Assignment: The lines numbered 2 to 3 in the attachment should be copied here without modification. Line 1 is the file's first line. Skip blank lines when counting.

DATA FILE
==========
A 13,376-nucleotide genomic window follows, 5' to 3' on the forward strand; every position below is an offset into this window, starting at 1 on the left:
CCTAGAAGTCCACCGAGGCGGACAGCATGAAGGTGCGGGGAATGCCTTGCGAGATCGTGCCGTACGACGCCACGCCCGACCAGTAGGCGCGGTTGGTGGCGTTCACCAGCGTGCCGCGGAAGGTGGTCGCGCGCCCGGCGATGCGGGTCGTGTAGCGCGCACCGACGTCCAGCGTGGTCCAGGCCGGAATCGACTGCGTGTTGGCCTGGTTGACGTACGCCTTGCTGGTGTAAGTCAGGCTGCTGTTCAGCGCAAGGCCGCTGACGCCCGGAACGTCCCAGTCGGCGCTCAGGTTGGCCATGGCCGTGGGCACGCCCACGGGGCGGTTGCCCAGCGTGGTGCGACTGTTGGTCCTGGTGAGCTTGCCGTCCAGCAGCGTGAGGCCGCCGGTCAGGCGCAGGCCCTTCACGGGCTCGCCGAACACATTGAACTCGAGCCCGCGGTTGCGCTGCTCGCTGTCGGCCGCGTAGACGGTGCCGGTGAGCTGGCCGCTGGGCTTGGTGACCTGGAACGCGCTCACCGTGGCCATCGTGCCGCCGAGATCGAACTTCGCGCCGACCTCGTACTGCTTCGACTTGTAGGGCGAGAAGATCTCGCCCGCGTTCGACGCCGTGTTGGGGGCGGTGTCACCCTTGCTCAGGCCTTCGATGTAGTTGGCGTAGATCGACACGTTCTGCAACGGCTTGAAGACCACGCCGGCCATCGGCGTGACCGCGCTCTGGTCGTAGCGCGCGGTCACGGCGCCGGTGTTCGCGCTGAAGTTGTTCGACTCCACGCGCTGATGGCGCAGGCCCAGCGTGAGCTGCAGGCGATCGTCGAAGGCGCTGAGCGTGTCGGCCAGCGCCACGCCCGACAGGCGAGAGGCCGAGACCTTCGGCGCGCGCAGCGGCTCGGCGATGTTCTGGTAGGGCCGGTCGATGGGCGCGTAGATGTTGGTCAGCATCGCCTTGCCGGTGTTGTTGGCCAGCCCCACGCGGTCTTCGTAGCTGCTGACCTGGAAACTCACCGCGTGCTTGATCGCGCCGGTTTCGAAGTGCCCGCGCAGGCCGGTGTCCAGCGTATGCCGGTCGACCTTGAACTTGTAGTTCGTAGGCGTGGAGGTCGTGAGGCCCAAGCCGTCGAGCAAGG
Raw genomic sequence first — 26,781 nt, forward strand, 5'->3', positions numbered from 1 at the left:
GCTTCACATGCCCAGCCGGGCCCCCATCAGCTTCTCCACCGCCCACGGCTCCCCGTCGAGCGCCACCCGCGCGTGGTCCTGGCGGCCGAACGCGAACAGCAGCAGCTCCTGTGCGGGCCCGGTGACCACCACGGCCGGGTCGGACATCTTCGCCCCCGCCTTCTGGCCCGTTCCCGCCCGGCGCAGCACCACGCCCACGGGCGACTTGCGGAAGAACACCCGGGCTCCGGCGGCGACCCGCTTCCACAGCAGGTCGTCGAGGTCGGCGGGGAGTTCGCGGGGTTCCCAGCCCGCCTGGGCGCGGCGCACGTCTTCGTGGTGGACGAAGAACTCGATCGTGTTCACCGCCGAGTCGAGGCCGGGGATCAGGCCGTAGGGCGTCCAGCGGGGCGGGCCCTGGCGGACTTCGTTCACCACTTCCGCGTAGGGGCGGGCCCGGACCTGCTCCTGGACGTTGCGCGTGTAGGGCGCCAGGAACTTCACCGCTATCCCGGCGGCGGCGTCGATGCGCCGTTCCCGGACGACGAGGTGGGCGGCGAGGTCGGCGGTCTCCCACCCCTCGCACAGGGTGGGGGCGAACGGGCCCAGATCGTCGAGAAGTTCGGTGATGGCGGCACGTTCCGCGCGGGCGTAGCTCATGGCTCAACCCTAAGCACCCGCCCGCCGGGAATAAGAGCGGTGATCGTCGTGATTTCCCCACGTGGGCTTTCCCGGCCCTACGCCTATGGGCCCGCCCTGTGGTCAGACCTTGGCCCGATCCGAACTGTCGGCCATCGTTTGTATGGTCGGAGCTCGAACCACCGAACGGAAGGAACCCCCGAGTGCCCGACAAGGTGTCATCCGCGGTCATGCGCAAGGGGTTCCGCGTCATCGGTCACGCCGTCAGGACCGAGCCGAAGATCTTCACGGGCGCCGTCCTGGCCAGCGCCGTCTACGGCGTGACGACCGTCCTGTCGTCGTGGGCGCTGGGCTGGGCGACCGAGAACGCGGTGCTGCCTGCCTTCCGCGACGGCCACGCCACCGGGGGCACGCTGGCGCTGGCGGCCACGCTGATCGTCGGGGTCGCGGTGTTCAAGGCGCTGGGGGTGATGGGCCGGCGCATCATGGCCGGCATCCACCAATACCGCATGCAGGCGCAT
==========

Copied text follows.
CCTAGAAGTCCACCGAGGCGGACAGCATGAAGGTGCGGGGAATGCCTTGCGAGATCGTGCCGTACGACGCCACGCCCGACCAGTAGGCGCGGTTGGTGGCGTTCACCAGCGTGCCGCGGAAGGTGGTCGCGCGCCCGGCGATGCGGGTCGTGTAGCGCGCACCGACGTCCAGCGTGGTCCAGGCCGGAATCGACTGCGTGTTGGCCTGGTTGACGTACGCCTTGCTGGTGTAAGTCAGGCTGCTGTTCAGCGCAAGGCCGCTGACGCCCGGAACGTCCCAGTCGGCGCTCAGGTTGGCCATGGCCGTGGGCACGCCCACGGGGCGGTTGCCCAGCGTGGTGCGACTGTTGGTCCTGGTGAGCTTGCCGTCCAGCAGCGTGAGGCCGCCGGTCAGGCGCAGGCCCTTCACGGGCTCGCCGAACACATTGAACTCGAGCCCGCGGTTGCGCTGCTCGCTGTCGGCCGCGTAGACGGTGCCGGTGAGCTGGCCGCTGGGCTTGGTGACCTGGAACGCGCTCACCGTGGCCATCGTGCCGCCGAGATCGAACTTCGCGCCGACCTCGTACTGCTTCGACTTGTAGGGCGAGAAGATCTCGCCCGCGTTCGACGCCGTGTTGGGGGCGGTGTCACCCTTGCTCAGGCCTTCGATGTAGTTGGCGTAGATCGACACGTTCTGCAACGGCTTGAAGACCACGCCGGCCATCGGCGTGACCGCGCTCTGGTCGTAGCGCGCGGTCACGGCGCCGGTGTTCGCGCTGAAGTTGTTCGACTCCACGCGCTGATGGCGCAGGCCCAGCGTGAGCTGCAGGCGATCGTCGAAGGCGCTGAGCGTGTCGGCCAGCGCCACGCCCGACAGGCGAGAGGCCGAGACCTTCGGCGCGCGCAGCGGCTCGGCGATGTTCTGGTAGGGCCGGTCGATGGGCGCGTAGATGTTGGTCAGCATCGCCTTGCCGGTGTTGTTGGCCAGCCCCACGCGGTCTTCGTAGCTGCTGACCTGGAAACTCACCGCGTGCTTGATCGCGCCGGTTTCGAAGTGCCCGCGCAGGCCGGTGTCCAGCGTATGCCGGTCGACCTTGAACTTGTAGTTCGTAGGCGTGGAGGTCGTGAGGCCCAAGCCGTCGAGCAAGG
Raw genomic sequence first — 26,781 nt, forward strand, 5'->3', positions numbered from 1 at the left: